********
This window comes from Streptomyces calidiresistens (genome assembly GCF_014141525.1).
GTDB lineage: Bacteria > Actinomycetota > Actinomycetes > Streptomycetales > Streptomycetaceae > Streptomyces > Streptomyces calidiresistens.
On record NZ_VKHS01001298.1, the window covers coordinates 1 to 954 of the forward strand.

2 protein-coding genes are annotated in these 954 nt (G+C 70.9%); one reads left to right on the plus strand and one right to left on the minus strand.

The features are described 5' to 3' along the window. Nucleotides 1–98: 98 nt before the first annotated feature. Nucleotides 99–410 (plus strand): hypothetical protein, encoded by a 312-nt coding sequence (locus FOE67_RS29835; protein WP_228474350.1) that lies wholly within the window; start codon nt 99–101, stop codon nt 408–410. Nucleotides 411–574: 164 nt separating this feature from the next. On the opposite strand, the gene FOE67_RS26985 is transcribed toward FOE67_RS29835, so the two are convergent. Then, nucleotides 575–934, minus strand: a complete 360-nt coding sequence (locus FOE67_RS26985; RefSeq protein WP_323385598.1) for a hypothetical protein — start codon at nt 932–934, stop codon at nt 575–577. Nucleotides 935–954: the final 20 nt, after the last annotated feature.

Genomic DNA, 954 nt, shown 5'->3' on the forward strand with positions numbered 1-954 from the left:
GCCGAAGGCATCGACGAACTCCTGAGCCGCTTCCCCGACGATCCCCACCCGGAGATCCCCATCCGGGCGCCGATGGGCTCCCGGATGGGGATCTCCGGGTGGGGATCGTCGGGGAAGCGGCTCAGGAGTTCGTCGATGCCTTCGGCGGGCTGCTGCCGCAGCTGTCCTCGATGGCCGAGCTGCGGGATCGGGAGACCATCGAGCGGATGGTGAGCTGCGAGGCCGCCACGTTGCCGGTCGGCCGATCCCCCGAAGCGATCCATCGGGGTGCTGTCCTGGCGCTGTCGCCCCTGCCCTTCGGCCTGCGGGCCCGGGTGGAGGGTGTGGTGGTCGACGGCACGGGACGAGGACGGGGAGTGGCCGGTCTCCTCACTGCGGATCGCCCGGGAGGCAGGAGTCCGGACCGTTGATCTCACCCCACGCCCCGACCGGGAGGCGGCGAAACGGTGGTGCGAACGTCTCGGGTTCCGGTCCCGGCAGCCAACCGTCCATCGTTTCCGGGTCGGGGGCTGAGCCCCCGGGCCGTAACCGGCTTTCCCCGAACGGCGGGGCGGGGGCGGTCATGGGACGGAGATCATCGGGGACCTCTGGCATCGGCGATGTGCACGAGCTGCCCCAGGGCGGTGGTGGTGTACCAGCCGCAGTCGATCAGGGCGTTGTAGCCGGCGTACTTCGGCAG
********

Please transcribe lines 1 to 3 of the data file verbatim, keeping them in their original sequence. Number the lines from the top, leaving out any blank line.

This window comes from Streptomyces calidiresistens (genome assembly GCF_014141525.1).
GTDB lineage: Bacteria > Actinomycetota > Actinomycetes > Streptomycetales > Streptomycetaceae > Streptomyces > Streptomyces calidiresistens.
On record NZ_VKHS01001298.1, the window covers coordinates 1 to 954 of the forward strand.